Central Kitsap Commissioner Josh Brown declares for second term

Josh Brown has announced his intention to run for re-election in hopes of becoming the first Central Kitsap Commissioner to win a second term since 1990.

“I’m proud of what we have been able to accomplish in the last three years,” Brown said. “We've made a positive impact on the county and have focused on how to build partnerships and work together.

“When I was running for office last time, there was a lot of divisiveness,” he said. “There were issues like NASCAR that were pulling people apart. Since then, we have found common ground and have brought people together.“

Brown was himself a source of much of the divisiveness. Soon after his election he faced a lawsuit that challenged his residency and, by extension, his right to serve.

The court case, which occurred the month he took office, was dismissed by the judge.

And while he was the subject of intense criticism at the time, Brown believes he has turned many of those opponents around.

Robert Ross, who filed the suit, said he didn’t ever have a problem with Brown himself, but simply objected to his residency status.

Today, Ross said, “From what I have seen he is one of our best county commissioners. He has a level head, and knows the issues.”

Ron Ross, Robert Ross' father, is another former Brown antagonist who has changed his mind.

“He has surprised me,” Ron Ross said of Brown. “He is exceptionally well-informed. That young man has a tremendous amount of ability and has become a very good commissioner.”

Brown cites the partnership with the Ross family for the development of the YMCA as the best example of team-building, and an action that has a significant long-term effect on the county.

He says it is “just the beginning” and thinks the county can benefit equally from new YMCA facilities in both north and south Kitsap.

Even so, he takes the opportunity uses the example to shoot a political dart, saying, “I don't think if (Brown’s 2006 opponent) Jack Hamilton or (2008 South Kitsap Commissioner Candidate) Tim Matthes had been elected as commissioners we would have approved the YMCA in Central Kitsap.”

Brown has also won over Port Orchard Mayor Lary Coppola, who originally viewed Brown as inexperienced.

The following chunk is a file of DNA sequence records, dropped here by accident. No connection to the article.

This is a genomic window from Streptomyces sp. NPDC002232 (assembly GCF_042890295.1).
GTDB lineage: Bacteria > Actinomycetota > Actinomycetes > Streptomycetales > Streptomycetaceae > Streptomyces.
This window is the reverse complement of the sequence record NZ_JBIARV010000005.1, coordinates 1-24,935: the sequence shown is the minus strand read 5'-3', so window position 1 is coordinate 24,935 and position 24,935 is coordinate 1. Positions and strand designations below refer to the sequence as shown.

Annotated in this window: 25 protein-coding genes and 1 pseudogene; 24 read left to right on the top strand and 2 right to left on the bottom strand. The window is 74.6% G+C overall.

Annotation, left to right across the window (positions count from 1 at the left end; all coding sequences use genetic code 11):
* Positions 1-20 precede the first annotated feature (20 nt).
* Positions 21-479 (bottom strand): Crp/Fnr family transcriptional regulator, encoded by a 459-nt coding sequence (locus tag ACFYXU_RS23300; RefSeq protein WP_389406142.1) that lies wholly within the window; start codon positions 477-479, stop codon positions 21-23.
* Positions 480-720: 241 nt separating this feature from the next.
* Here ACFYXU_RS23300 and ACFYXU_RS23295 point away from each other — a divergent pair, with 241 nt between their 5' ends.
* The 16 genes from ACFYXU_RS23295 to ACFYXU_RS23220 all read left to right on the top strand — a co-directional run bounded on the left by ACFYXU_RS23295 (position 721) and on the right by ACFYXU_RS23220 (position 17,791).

“I am supporting Josh for re-election,” Coppola said. “He has proven that he is qualified for the job. He has a good grasp of the issues and knows what is required to get the job done.”

During the 2006 election season, when Coppola was covering the race for the Kitsap Peninsula Business Journal, Brown hung up on Coppola several times — incidents Coppola gleefully documented.

As mayor, however, Coppola said he has developed a good working relationship with Brown.

While admitting anything he says “will sound like sour grapes,” Hamilton’s assessment of Brown is less laudatory.

“When I think of his accomplishments, what comes to mind is how he’s brought the word ‘moratorium’ into the local vocabulary,” Hamilton said. “Every time someone utters that word, businesses quake in fear as they watch the interests on their mortgage loans rise.

“Having the YMCA is very nice,” Hamilton said, “but I wonder why so much public money is being spent on a private enterprise.

Hamilton concluded, “He goes on TV and acts like he is one of the folks. But I’m not one of the folks, I’m one of his employers. And I don’t think he’s really done anything.”

Brown's age (he will turn 29 in January) was a campaign issue, as his opponents used it to indicate his lack of experience.

This criticism has waned over time.

Along the way, he has earned a degree of seniority. When those elected in 2009 take office, Brown will become the longest-serving mayor or county commissioner in Kitsap.

Even so, Brown’s future is not assured. Consider how four years ago Patty Lent, Brown’s predecessor, seemed like a shoo-in.

But she was defeated in the primary by Hamilton, who was in turn bested by Brown.

“We’re sure we will have a good candidate to run for that seat,” said Brenda Petrick, who is in charge of the Kitsap County GOP’s recruitment and development. “We already have several people who look good, but have not yet declared.”

“We shouldn’t concentrate on trying to ‘beat‘ Josh or any other candidate,” Hamilton said. “Instead, we need to find someone who can convince the public they have more to offer than what else is available.”

Ron Ross, who vocally supported Hamilton in 2006, feels Brown is entrenched, saying, “I don’t know anyone who can beat Josh right now.” 

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